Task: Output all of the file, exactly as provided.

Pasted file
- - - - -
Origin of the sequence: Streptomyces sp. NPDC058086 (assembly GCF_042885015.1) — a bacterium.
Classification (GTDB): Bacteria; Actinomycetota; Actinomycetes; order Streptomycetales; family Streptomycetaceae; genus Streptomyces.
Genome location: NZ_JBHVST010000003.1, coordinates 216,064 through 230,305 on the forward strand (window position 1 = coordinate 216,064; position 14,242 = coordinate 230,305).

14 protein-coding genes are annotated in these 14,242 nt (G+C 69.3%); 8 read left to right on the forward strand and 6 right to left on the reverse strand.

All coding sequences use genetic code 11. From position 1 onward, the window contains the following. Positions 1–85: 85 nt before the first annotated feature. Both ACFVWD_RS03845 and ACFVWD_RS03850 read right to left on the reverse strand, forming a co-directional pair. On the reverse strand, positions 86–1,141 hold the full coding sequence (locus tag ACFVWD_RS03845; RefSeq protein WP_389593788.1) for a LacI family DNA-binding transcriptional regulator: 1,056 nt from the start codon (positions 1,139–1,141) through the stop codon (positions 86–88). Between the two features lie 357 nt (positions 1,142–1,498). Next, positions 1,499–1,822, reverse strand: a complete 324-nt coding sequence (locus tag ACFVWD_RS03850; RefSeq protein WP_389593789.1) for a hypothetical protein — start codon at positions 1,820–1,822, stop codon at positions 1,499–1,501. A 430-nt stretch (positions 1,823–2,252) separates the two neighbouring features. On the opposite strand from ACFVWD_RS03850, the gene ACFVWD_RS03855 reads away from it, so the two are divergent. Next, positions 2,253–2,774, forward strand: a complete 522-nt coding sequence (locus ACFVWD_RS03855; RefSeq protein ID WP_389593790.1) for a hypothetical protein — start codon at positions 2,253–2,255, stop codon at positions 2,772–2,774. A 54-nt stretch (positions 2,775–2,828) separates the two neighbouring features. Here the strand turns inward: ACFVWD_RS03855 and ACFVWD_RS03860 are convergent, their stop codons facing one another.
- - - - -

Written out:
Origin of the sequence: Streptomyces sp. NPDC058086 (assembly GCF_042885015.1) — a bacterium.
Classification (GTDB): Bacteria; Actinomycetota; Actinomycetes; order Streptomycetales; family Streptomycetaceae; genus Streptomyces.
Genome location: NZ_JBHVST010000003.1, coordinates 216,064 through 230,305 on the forward strand (window position 1 = coordinate 216,064; position 14,242 = coordinate 230,305).

14 protein-coding genes are annotated in these 14,242 nt (G+C 69.3%); 8 read left to right on the forward strand and 6 right to left on the reverse strand.

All coding sequences use genetic code 11. From position 1 onward, the window contains the following. Positions 1–85: 85 nt before the first annotated feature. Both ACFVWD_RS03845 and ACFVWD_RS03850 read right to left on the reverse strand, forming a co-directional pair. On the reverse strand, positions 86–1,141 hold the full coding sequence (locus tag ACFVWD_RS03845; RefSeq protein WP_389593788.1) for a LacI family DNA-binding transcriptional regulator: 1,056 nt from the start codon (positions 1,139–1,141) through the stop codon (positions 86–88). Between the two features lie 357 nt (positions 1,142–1,498). Next, positions 1,499–1,822, reverse strand: a complete 324-nt coding sequence (locus tag ACFVWD_RS03850; RefSeq protein WP_389593789.1) for a hypothetical protein — start codon at positions 1,820–1,822, stop codon at positions 1,499–1,501. A 430-nt stretch (positions 1,823–2,252) separates the two neighbouring features. On the opposite strand from ACFVWD_RS03850, the gene ACFVWD_RS03855 reads away from it, so the two are divergent. Next, positions 2,253–2,774, forward strand: a complete 522-nt coding sequence (locus ACFVWD_RS03855; RefSeq protein ID WP_389593790.1) for a hypothetical protein — start codon at positions 2,253–2,255, stop codon at positions 2,772–2,774. A 54-nt stretch (positions 2,775–2,828) separates the two neighbouring features. Here the strand turns inward: ACFVWD_RS03855 and ACFVWD_RS03860 are convergent, their stop codons facing one another.